An off-day did nothing to slow down the 1998 National League MVP as Sosa collected his second straight 2-homer game May 27 of that season.

He went deep in the eighth and ninth innings of a Cubs' 10-5 loss to the Philadelphia Phillies at Wrigley Field, driving in 3 runs. 

The first homer - off Darrin Winston - was an absolute blast, traveling an estimated 460 feet. The second shot was tame in comparison with only 400 feet as a recorded distance.

In a matter of two games, Sosa raised his season OPS from .930 to .988 and his slugging percentage from .521 to .577 thanks to a pair of 2-homer contests.

Fun fact: Doug Glanville - former Cubs outfielder and current NBC Sports Chicago analyst - was the Phillies leadoff hitter that day in 1998, collecting three hits and scoring a pair of runs.

Yu Darvish back on the DL for Cubs with triceps tendinitis

yu_darvish_cubs_debut_slide.jpg
USA TODAY

Yu Darvish back on the DL for Cubs with triceps tendinitis

Yu Darvish now has more trips to the disabled list in a Cubs uniform than wins.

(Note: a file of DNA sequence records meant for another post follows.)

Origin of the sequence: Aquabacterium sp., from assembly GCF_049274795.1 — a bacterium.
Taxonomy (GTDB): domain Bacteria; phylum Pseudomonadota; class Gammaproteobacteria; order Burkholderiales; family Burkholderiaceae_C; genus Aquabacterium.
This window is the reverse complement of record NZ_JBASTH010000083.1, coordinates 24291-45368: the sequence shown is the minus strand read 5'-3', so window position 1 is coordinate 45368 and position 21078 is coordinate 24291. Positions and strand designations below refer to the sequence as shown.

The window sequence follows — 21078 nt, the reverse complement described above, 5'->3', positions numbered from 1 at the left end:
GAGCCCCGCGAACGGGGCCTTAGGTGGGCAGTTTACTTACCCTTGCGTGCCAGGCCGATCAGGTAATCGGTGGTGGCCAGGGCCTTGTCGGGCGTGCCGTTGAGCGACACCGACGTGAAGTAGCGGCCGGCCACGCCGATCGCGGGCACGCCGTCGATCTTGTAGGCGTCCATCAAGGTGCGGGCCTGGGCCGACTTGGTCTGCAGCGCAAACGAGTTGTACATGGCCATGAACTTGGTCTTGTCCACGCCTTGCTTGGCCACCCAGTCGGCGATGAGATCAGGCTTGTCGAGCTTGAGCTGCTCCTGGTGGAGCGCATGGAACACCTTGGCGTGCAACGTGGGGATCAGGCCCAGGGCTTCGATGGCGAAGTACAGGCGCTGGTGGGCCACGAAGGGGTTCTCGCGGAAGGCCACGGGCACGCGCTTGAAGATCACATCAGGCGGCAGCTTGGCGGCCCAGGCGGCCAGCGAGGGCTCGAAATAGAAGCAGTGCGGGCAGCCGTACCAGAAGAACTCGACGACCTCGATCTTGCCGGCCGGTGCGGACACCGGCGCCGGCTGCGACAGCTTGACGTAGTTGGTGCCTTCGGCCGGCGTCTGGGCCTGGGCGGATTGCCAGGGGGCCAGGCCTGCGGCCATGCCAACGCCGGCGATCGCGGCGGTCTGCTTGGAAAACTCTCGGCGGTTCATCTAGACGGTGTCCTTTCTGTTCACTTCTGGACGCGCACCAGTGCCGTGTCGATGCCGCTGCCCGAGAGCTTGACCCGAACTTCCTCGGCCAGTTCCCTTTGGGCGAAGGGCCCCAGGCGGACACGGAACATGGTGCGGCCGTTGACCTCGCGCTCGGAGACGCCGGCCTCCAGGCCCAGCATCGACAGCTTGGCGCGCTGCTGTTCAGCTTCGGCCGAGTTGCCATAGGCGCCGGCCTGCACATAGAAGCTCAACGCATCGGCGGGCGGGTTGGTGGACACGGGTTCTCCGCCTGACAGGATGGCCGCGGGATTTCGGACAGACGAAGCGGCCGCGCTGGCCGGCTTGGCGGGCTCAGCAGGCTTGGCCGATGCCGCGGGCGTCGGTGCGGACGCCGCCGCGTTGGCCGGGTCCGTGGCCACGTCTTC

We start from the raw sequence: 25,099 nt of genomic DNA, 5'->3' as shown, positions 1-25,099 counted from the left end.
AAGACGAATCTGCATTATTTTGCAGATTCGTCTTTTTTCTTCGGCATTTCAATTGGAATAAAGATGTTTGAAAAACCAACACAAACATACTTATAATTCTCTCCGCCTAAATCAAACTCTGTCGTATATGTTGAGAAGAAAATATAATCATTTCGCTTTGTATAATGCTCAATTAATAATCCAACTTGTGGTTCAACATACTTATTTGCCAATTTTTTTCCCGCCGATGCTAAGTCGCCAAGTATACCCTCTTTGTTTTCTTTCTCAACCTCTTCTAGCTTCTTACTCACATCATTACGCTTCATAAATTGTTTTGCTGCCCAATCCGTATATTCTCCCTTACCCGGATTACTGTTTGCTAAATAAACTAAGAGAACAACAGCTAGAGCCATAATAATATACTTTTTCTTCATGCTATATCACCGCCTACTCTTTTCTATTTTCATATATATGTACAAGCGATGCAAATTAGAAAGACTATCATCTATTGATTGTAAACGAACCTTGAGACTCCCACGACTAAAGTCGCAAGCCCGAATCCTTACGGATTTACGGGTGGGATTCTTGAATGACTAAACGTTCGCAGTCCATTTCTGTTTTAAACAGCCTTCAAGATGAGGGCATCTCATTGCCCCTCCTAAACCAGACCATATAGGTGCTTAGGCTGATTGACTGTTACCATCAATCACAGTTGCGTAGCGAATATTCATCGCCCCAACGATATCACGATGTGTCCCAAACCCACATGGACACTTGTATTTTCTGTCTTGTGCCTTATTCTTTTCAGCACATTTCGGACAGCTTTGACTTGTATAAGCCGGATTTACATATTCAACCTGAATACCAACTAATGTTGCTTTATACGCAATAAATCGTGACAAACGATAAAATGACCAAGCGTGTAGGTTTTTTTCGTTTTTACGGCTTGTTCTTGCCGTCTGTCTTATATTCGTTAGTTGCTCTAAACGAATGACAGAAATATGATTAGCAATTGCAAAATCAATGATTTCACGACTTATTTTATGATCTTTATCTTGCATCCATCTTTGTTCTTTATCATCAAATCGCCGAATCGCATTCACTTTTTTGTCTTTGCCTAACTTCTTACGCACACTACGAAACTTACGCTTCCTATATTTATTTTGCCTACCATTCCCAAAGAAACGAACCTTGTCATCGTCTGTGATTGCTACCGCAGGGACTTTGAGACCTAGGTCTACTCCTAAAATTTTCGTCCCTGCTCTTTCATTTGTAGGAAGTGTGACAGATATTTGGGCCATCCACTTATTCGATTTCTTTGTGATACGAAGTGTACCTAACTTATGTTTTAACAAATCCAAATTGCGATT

The Cubs place their 31-year-old right-handed pitcher on the DL Saturday evening with right triceps tendinitis. The move is retroactive to May 23, so he may only have to miss one turn through the rotation.

In a corresponding move, Randy Rosario was recalled from Triple-A Iowa to provide Joe Maddon with another arm in the bullpen. Tyler Chatwood will start Sunday in Darvish's place.

Thanks to two off-days on the schedule last week, the Cubs should be fine with their rotation for a little while. Jon Lester could go on regular rest Monday, but the Cubs would need to make a decision for Tuesday given Kyle Hendricks just threw Friday afternoon.

That decision could mean Mike Montgomery moving from the bullpen to the rotation for a spot start, or it could be the promotion of top prospect Adbert Alzolay from Triple-A Iowa.

Either way, this is more bad news for Darvish, who has had a rough go of it since he signed a six-year, $126 million deal with the Cubs in February.

Between issues with the weather, the concern of arm cramps in his debut in Miami, leg cramps in Atlanta, a trip to the disabled list for the flu, trouble making it out of the fifth inning and now triceps tendinitis, it's been a forgettable two months for Darvish.

He is 1-3 with a 4.95 ERA, 1.43 WHIP and 49 strikeouts in 40 innings with the Cubs.

Over the course of 139 career starts, Darvish is 57-45 with a 3.49 ERA, 1.19 WHIP and has averaged 11 strikeouts per nine innings.